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Adobe Announces The End Of Flash

Jul 25, 2017 | Uncategorized | 0 comments

I think we all saw it coming. It was inevitable. Flash will no longer receive an update and will no longer be distributed by the end of 2020, according to an announcement by Adobe. The editor said he collaborated with several players, including Apple, Facebook, Google, Microsoft, and Mozilla, about the abandonment.

The End Of Flash

Technology that was for a long time the dominant solution for creating and distributing multimedia content has been replaced in recent years by new open standards, such as HTML5, WebGL and WebAssembly. Browsers are already taking various measures to restrict Flash. Google indicates that only 17% of Chrome users, who still ship the plug-in, visit a site with Flash every day.Three years ago, the figure was 80%.

Also Read: Adobe and Google to launch new CJK Fonts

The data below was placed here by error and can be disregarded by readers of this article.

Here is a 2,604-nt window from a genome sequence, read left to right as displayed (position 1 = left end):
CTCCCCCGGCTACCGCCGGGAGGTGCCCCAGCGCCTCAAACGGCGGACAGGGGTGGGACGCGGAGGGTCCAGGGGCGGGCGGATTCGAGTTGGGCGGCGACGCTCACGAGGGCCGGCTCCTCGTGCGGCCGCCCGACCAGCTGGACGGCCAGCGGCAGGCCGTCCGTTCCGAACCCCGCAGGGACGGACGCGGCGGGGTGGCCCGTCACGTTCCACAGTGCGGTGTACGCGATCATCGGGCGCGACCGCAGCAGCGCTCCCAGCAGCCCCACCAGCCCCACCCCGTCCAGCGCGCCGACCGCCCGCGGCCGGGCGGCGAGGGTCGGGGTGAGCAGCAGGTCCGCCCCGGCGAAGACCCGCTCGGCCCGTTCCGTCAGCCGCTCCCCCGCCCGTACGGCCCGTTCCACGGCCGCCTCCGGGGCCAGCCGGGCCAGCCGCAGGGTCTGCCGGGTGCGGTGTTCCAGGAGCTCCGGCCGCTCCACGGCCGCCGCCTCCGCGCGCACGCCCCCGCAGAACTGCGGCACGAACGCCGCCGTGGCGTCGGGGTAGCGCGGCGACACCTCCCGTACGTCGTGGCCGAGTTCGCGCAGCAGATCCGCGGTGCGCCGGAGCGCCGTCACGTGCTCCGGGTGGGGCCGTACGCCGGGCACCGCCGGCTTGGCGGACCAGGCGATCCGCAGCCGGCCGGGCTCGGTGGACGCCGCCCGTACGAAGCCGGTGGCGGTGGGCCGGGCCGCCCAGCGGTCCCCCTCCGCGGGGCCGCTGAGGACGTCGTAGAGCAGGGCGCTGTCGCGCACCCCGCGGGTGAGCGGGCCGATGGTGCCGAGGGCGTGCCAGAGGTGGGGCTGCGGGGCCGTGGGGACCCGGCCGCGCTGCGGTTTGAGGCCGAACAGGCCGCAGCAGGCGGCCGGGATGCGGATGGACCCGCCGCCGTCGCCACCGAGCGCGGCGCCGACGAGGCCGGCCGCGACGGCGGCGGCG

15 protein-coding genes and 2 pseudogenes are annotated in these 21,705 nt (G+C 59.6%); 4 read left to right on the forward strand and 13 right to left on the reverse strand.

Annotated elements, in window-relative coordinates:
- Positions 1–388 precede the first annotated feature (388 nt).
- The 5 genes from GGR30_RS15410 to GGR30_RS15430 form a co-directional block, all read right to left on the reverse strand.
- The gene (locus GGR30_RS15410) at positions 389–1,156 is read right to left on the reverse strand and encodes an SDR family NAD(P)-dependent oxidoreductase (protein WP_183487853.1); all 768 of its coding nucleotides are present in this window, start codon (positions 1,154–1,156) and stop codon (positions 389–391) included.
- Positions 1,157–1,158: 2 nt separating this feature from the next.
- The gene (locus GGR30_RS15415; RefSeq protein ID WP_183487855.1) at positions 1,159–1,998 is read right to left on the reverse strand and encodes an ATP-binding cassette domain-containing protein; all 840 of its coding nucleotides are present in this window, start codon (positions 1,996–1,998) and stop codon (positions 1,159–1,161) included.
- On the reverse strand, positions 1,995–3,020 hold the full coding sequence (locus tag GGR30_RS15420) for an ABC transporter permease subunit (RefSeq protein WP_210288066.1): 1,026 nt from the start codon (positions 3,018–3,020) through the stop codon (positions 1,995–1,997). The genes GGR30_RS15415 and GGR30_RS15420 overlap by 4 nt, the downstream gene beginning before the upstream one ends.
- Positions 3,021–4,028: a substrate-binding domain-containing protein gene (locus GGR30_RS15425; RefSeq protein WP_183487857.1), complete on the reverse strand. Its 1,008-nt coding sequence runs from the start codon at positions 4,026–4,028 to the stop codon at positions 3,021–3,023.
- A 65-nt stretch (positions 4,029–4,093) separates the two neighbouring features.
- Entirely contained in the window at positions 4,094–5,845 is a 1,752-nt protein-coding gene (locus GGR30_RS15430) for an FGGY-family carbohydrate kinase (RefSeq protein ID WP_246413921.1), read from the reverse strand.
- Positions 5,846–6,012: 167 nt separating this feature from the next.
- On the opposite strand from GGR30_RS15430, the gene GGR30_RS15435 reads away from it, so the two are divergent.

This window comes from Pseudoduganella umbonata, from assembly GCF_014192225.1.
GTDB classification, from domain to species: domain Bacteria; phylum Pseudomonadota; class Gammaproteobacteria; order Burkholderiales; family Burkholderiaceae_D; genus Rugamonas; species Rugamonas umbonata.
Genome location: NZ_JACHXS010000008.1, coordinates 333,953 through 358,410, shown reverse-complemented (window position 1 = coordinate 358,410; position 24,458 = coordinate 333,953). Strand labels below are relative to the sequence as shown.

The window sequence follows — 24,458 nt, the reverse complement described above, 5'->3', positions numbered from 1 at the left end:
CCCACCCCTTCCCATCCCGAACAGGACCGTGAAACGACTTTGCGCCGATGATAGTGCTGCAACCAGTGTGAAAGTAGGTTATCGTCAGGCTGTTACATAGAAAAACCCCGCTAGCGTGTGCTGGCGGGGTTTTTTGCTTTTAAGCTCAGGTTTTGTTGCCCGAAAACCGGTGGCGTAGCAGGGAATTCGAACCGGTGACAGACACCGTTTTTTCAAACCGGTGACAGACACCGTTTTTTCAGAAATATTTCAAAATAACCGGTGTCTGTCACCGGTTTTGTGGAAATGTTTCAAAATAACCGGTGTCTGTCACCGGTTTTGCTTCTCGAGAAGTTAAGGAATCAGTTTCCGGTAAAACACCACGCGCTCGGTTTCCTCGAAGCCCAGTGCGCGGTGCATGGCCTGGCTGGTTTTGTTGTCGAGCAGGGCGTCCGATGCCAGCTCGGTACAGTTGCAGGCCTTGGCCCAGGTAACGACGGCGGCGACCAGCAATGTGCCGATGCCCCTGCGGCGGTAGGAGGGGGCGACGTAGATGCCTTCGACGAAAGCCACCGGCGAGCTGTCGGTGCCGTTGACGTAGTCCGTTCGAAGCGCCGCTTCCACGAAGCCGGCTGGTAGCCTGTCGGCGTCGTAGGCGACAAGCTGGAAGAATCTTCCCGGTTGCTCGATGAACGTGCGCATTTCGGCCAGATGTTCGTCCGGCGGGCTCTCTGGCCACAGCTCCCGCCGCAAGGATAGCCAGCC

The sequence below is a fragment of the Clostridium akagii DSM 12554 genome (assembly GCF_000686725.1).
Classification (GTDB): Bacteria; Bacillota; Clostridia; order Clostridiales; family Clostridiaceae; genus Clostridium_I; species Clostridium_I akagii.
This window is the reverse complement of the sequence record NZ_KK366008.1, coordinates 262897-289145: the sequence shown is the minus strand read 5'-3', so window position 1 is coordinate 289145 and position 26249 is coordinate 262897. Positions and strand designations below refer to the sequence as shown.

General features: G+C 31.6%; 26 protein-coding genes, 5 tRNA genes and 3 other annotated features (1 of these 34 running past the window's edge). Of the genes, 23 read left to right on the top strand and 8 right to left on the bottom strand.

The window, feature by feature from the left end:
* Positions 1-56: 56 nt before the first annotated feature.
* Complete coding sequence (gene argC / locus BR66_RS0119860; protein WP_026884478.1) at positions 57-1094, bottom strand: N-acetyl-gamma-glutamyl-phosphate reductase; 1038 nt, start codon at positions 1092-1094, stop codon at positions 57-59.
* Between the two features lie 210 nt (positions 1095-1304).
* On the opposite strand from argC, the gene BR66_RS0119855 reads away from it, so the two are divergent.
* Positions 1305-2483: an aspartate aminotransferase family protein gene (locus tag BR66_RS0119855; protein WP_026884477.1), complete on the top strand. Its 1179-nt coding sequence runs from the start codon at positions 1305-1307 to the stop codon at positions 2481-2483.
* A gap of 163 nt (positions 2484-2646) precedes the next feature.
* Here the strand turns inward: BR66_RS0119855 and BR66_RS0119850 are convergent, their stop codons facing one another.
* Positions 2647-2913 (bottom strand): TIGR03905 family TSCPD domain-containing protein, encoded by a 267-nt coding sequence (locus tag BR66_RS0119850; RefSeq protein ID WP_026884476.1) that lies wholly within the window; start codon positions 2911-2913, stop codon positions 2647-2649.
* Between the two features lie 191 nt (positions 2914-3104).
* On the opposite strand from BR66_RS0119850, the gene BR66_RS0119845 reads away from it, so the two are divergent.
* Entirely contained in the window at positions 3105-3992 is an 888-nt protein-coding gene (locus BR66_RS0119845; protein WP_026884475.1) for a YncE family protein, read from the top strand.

In a blog post, the WebKit team notes, with a sure smile, that Apple users have been browsing the web without Flash for a while. IOS devices have never supported Adobe technology. In 2010, shortly after the release of the first iPad, Steve Jobs had signed a rare open letter in which he explained this choice. He criticized the proprietary aspect of Flash, its lack of reliability and its mediocre performance: Apple claimed it regularly asked Adobe to show us Flash working well on a mobile device but it never happened. 

Also Read: Uh-uh Siri Is Not The Most Lovable Voice Assistant!

According to Adobe, Flash will leave us by the end of 2020. After 2020, there will be no updates for Flash and all browsers will stop supporting it. Adobe is asking developers to shift to the latest programming standards. Flash was made around 20 years ago. It was the first choice of most developers who made games and applications which could run on many browsers. In 2005, when Adobe bought Flash from Macromedia, it was used by around 98% personal computers connected to the internet. Flash’s popularity took a hit when Apple decided not to use Flash on any of its devices. Technologies like HTML5 have slowly begun to replace Flash since then. 


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